By supporting-and funding-NGOs and research institutions, such as Slow Food International, Heifer International, and the World Vegetable Center, wealthy foodies can help ensure that farmers in sub-Saharan Africa help maintain agricultural biodiversity.

SR: Did you have any moments of extreme culture shock when you first got to Africa?

DN: We started this trip in Addis Ababa, Ethiopia, a place most Americans associate with war and hunger because of the famines of the mid 1980s and 1990s. Even today, more than 6 million people in Ethiopia are at risk for starvation so I think I had mentally prepared myself for seeing very desperate people. Instead, though, I found farmers and NGO workers full of hope for agriculture in their country. I think that’s been my greatest surprise about the continent in general – how vibrant, entrepreneurial, friendly, positive, and alive people are here. Six months and thirteen countries later, I’m now in Antananarivo, Madagascar, feeling more hopeful than ever that things are really changing.

The trip is surprising in a lot of different ways. While we’ve seen extreme poverty and environmental degradation during our trip, we’ve also been impressed by the level of knowledge about things like hunger, climate change, HIV/AIDS and other issues from the farmers we meet. The people in many of these countries know better than anyone how to solve the problems their facing, they just need attention-and support-from the international community. In Africa, maybe more than anywhere else we’ve traveled, a little funding can go a long way (if used the right way).

SR: What’s your biggest goal for the Nourishing the Planet trip?

DN: We’ve made a point during this trip to focus on stories of hope and success in agriculture. Most of what Americans hear about Africa is famine, conflict and HIV/AIDS, and we wanted to highlight the things that are going well on the continent. There’s a lot of hope out here – a lot of individuals and organizations doing terrific work – but that doesn’t necessarily translate into them receiving resources or funding.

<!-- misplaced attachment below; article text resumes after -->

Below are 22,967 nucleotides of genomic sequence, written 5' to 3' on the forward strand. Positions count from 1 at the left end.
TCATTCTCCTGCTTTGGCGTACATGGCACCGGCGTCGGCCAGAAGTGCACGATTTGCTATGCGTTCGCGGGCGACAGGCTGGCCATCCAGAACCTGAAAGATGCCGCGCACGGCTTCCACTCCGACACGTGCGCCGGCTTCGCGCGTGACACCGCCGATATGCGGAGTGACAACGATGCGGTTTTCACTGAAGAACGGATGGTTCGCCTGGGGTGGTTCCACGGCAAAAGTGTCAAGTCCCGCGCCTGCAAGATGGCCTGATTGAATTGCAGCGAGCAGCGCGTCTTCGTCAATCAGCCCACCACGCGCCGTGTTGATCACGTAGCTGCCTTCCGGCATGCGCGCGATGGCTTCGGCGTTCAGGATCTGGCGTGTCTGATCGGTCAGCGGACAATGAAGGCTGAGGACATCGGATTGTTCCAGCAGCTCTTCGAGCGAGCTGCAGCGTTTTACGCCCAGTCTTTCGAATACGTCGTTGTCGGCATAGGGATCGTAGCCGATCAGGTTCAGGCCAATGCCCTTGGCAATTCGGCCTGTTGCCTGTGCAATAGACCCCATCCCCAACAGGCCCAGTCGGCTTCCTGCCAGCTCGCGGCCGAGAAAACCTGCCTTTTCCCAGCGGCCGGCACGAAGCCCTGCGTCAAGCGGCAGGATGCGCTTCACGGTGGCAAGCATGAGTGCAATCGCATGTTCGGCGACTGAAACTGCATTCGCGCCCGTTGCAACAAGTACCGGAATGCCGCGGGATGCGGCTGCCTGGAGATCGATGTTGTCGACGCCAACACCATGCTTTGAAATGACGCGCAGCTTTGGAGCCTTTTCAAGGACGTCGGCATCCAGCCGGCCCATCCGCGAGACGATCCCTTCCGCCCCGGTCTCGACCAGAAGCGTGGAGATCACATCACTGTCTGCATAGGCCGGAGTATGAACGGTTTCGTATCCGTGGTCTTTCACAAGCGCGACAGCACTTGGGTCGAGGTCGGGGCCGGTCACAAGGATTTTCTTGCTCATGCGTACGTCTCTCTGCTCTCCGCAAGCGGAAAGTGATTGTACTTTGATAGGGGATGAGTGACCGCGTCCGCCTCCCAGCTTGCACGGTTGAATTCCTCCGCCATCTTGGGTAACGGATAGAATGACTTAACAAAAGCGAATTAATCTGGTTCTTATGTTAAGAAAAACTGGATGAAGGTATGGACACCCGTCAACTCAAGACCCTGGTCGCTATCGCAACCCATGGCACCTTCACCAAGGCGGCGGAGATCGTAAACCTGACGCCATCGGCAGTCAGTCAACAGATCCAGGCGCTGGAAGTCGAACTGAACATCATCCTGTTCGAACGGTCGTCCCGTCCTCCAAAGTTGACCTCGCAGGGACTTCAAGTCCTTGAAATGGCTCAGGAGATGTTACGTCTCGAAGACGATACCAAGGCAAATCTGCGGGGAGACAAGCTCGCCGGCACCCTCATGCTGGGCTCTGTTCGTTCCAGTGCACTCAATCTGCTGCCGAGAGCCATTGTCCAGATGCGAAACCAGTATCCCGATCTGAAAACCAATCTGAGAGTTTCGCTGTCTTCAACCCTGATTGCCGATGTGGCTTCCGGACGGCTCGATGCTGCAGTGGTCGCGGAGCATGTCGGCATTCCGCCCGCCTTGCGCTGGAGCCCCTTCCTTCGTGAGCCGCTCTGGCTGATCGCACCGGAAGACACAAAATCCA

We hope to create a roadmap for funders and the donor community and shine a big spotlight on the projects and innovations that seem to be working, so that they can be scaled up or replicated in other places. Please check out our site and sign up for our weekly newsletter – and if you know anyone or project we should visit on the continent, please email me at

Thanks Danielle, and many thanks as well to Bernard Pollack for the beautiful photos!

1 comment

  1. I love the positive view you’ve chosen, as well.  Hope is a more powerful tool than despair, imho.

    One thing I have wanted to ask you about is your net (or detail, if you like) view on the effectiveness of “green” agriculture as a whole.  For one I am extremely cautious of activities that feel good but don’t work (like perhaps using more resources recycling than not), and there seem to be ample data indicating at least some of the “organic” and “locally grown” efforts in the developed world produce less food with more resource than alternate methods.

    I understand that there are likely many ways to look at this issue, but if you can comment: where do you think we are in this field?  Are the small-scale efforts at local/organic agriculture test-beds that will/should propagate methods into large-scale agriculture?  Are some of these methods more appropriate in developing countries than developed?

    Thanks, and keep up the good work!